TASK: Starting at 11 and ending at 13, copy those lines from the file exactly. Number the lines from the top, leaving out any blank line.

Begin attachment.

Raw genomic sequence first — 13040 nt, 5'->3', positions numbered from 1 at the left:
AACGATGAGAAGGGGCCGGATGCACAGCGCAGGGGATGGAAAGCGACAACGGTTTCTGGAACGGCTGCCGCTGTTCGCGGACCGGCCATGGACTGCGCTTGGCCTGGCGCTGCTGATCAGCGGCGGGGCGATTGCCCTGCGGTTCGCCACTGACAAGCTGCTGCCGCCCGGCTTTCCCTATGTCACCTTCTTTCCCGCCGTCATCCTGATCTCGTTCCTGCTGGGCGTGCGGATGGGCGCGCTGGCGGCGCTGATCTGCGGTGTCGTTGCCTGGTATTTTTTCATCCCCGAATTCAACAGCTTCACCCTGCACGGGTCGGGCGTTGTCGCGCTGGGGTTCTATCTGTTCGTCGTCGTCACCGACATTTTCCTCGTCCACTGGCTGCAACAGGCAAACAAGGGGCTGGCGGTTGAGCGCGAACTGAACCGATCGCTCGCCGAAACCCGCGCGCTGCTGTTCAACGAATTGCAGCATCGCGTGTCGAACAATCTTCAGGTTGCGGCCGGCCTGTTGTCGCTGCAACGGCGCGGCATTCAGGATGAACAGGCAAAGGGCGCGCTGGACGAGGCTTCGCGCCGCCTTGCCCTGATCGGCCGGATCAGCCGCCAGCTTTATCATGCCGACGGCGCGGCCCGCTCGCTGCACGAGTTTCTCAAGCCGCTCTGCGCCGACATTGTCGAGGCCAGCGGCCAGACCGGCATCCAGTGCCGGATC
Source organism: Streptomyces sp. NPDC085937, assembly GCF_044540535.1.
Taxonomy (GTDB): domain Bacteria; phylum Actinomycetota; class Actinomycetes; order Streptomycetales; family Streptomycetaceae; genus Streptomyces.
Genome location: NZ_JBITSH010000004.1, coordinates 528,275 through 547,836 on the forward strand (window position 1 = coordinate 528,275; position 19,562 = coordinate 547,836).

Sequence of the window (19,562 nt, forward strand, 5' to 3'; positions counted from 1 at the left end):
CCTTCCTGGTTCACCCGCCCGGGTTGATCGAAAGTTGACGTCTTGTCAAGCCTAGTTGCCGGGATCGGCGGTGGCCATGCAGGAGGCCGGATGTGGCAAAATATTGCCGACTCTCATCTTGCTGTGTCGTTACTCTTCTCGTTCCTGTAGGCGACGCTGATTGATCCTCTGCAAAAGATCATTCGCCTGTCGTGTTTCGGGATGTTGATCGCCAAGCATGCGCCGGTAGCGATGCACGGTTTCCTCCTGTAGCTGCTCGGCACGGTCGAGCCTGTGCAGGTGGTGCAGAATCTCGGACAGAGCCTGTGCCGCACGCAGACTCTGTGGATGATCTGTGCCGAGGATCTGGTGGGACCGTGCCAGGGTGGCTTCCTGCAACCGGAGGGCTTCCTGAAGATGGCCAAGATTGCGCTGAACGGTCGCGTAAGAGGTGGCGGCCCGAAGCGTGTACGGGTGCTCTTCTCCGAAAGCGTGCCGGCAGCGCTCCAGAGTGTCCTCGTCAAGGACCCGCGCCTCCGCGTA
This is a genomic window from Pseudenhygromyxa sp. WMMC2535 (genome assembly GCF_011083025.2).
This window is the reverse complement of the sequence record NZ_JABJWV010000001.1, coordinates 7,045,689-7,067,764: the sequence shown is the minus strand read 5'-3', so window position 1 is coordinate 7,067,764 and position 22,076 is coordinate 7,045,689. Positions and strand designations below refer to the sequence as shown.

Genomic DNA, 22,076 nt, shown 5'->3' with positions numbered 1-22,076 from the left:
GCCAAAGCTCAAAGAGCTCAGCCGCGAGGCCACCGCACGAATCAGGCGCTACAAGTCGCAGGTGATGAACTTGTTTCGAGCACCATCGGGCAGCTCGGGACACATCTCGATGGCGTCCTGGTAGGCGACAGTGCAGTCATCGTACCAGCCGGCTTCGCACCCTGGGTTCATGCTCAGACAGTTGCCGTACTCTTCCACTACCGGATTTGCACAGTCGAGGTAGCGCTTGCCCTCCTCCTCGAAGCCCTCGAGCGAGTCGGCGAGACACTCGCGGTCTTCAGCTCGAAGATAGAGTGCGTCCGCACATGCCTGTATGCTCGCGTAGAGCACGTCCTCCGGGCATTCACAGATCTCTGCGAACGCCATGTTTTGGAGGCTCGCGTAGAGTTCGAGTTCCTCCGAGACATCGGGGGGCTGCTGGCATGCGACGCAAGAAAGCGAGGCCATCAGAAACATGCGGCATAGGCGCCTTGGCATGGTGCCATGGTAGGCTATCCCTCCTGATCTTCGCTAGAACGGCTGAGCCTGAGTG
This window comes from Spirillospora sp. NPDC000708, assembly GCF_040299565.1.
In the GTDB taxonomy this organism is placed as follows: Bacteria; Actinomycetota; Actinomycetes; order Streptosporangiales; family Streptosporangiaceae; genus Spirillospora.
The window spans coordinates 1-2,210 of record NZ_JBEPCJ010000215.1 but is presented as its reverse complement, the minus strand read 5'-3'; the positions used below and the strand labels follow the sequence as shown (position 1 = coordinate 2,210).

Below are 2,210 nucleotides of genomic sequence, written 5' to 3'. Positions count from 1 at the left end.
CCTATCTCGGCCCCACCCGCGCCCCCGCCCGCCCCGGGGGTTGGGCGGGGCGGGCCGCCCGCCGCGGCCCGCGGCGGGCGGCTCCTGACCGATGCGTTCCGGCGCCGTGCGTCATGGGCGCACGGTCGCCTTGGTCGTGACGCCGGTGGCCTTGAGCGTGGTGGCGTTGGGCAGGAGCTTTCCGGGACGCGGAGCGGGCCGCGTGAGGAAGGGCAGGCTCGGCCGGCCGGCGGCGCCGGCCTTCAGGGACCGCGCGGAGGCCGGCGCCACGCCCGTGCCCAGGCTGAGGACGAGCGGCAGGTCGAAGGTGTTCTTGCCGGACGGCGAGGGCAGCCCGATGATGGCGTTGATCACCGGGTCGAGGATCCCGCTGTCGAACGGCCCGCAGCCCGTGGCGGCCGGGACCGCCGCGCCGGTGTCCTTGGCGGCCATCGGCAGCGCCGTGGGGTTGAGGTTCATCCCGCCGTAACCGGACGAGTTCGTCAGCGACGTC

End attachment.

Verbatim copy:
GCCAAAGCTCAAAGAGCTCAGCCGCGAGGCCACCGCACGAATCAGGCGCTACAAGTCGCAGGTGATGAACTTGTTTCGAGCACCATCGGGCAGCTCGGGACACATCTCGATGGCGTCCTGGTAGGCGACAGTGCAGTCATCGTACCAGCCGGCTTCGCACCCTGGGTTCATGCTCAGACAGTTGCCGTACTCTTCCACTACCGGATTTGCACAGTCGAGGTAGCGCTTGCCCTCCTCCTCGAAGCCCTCGAGCGAGTCGGCGAGACACTCGCGGTCTTCAGCTCGAAGATAGAGTGCGTCCGCACATGCCTGTATGCTCGCGTAGAGCACGTCCTCCGGGCATTCACAGATCTCTGCGAACGCCATGTTTTGGAGGCTCGCGTAGAGTTCGAGTTCCTCCGAGACATCGGGGGGCTGCTGGCATGCGACGCAAGAAAGCGAGGCCATCAGAAACATGCGGCATAGGCGCCTTGGCATGGTGCCATGGTAGGCTATCCCTCCTGATCTTCGCTAGAACGGCTGAGCCTGAGTG
This window comes from Spirillospora sp. NPDC000708, assembly GCF_040299565.1.
In the GTDB taxonomy this organism is placed as follows: Bacteria; Actinomycetota; Actinomycetes; order Streptosporangiales; family Streptosporangiaceae; genus Spirillospora.